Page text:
From about 1816 mortality rates rose sharply as a result of the overcrowding and poverty endured by the new industrial working class. Although smallpox became less prevalent after about 1800 with the widespread use of Jenner’s vaccine, typhus, cholera, tuberculosis and gastro-intestinal infections exacted a terrible toll. Typhus has been aptly called “the poor man’s disease” while tuberculosis, which spreads rapidly among malnourished, overcrowded populations, caused about one third of all deaths in the nineteenth century. Such was the toll of life in infancy, childhood and young adulthood among the working poor that the average age of death was 17 years in Manchester and 15 years in Liverpool.

A series of public health measures beginning with the 1848 Public Health Act, resulted in improved sanitation. These changes were spurred on by working class unrest and the fear that cholera epidemics might spread to engulf affluent as well as working class districts. The living standards of workers began to improve from about 1860 and led to improved nutrition, particularly in the consumption of meat and fruit imported cheaply from abroad. Although fluctuations in wages occurred, by 1900 “real wages” were nearly double those of 1850.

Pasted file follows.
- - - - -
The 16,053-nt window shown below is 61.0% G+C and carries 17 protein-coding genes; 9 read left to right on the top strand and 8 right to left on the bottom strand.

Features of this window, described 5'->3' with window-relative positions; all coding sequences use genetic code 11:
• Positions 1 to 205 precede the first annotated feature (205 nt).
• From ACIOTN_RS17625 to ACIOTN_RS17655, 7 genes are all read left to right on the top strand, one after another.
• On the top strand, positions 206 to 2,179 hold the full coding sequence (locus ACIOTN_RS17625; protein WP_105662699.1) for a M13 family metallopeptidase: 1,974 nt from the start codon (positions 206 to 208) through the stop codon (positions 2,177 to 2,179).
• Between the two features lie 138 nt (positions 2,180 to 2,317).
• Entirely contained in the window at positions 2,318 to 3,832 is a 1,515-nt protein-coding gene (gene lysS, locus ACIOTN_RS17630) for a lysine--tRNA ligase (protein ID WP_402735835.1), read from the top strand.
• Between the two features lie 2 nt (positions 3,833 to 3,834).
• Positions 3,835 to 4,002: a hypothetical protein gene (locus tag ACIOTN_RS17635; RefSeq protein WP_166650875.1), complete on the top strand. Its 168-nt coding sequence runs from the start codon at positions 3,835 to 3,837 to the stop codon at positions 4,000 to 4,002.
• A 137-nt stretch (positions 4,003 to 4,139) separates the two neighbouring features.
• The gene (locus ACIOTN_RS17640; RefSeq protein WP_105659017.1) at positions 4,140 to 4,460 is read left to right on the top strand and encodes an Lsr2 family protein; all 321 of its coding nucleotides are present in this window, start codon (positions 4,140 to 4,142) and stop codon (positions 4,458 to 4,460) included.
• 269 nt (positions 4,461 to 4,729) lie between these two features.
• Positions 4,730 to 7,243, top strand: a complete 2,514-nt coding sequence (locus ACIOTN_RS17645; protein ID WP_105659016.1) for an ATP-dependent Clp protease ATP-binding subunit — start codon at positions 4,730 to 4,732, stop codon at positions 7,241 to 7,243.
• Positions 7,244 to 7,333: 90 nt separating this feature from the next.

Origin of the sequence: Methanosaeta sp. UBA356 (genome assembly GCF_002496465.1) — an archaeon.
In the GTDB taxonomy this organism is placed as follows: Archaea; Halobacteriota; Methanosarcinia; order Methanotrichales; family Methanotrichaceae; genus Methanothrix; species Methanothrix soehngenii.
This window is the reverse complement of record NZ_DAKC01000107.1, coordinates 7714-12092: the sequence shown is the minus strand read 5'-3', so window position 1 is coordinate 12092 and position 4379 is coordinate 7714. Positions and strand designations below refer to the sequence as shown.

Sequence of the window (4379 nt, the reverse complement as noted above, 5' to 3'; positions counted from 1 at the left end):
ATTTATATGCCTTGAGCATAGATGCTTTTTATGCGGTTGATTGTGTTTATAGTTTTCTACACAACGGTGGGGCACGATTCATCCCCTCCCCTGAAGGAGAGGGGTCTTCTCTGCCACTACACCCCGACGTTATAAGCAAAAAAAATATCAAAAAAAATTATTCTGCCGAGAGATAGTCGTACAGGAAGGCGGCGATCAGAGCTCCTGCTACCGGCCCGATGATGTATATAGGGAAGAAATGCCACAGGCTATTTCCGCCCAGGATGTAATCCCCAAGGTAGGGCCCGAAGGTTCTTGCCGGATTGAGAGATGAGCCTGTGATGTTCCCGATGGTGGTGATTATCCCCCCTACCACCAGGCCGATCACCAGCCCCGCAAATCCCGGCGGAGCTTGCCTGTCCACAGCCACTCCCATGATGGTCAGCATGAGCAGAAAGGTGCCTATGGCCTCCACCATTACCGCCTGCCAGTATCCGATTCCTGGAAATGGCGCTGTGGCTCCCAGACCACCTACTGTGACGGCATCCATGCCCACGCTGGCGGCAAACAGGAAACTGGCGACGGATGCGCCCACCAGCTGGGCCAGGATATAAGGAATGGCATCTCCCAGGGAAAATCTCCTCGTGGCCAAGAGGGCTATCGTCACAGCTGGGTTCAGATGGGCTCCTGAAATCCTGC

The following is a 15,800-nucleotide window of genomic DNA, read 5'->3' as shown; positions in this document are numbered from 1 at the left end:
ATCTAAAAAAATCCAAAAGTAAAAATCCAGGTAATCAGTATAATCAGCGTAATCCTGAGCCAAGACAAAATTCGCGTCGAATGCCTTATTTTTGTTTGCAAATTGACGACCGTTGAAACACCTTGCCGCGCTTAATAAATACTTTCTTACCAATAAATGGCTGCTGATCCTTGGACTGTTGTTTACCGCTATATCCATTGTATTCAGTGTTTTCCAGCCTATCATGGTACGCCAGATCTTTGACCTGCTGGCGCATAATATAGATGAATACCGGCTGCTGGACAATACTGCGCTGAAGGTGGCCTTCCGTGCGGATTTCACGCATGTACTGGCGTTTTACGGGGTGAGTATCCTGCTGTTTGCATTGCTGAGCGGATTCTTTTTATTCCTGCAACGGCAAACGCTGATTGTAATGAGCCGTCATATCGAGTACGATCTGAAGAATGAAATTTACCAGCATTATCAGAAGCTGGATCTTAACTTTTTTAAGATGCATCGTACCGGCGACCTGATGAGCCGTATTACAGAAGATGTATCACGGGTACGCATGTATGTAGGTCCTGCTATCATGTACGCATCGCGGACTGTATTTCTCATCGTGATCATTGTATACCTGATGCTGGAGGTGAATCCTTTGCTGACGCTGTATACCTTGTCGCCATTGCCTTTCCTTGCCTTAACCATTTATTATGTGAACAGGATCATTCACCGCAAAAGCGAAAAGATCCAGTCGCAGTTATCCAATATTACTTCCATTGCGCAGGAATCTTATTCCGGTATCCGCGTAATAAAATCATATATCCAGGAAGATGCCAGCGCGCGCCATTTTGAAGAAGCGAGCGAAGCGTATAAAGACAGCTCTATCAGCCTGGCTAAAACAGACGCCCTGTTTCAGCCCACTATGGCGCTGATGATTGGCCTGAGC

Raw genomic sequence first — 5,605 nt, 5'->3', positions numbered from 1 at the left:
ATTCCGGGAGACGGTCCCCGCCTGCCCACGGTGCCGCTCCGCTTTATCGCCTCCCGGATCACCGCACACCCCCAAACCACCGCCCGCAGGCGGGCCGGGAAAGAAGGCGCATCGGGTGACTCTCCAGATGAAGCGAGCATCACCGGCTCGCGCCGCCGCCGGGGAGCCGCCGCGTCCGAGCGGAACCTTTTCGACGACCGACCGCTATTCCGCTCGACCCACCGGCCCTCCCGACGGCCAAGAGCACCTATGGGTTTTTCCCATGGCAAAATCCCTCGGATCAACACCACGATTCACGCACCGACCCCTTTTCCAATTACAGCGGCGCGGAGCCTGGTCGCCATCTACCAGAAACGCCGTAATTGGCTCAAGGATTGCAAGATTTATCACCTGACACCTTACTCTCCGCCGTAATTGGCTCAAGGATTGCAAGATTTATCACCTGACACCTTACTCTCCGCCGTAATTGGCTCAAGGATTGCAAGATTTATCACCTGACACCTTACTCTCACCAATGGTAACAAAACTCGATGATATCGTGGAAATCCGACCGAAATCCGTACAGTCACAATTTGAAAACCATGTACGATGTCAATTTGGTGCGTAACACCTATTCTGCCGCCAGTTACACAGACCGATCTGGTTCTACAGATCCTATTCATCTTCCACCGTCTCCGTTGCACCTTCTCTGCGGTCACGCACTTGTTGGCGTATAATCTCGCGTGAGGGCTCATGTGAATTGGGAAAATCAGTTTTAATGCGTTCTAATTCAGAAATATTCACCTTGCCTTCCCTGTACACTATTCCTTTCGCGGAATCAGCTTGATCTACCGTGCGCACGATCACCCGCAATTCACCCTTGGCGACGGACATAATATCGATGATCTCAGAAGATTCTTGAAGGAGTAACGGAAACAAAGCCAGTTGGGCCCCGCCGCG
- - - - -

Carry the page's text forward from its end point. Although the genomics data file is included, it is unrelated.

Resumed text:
The last decades of the nineteenth century saw the need for a fitter, more reliable and skilful workforce as machines became more complex. Good business, not altruism, was the motive behind the public health legislation of the 1870s and 1880s, and with improved living conditions the death rate from tuberculosis halved from 1850 to 1900 and typhus and cholera declined dramatically. But considerable ill health remained the fate of workers during the early decades of the twentieth century. Although mortality rates improved they remained considerably higher for the poor than for the wealthy; in fact, they are only part of the picture because they do not show the chronic ill health and misery of debilitating, but not necessarily fatal, diseases.

The economic recession of the 1920s and 1930s saw a considerable hardship for the working class, who were continually afflicted by rickets, juvenile rheumatism, rheumatic heart disease and bronchitis. (Juvenile rheumatism, for example, was thirty times more common among the children of the poor in industrial towns as among the wealthy.) These diseases of poverty, which reached a peak before the second world war and dwindled after it, have started to reappear with the present economic recession. With 15 million people now living below the official poverty line, rickets has been reported in a number of British cities.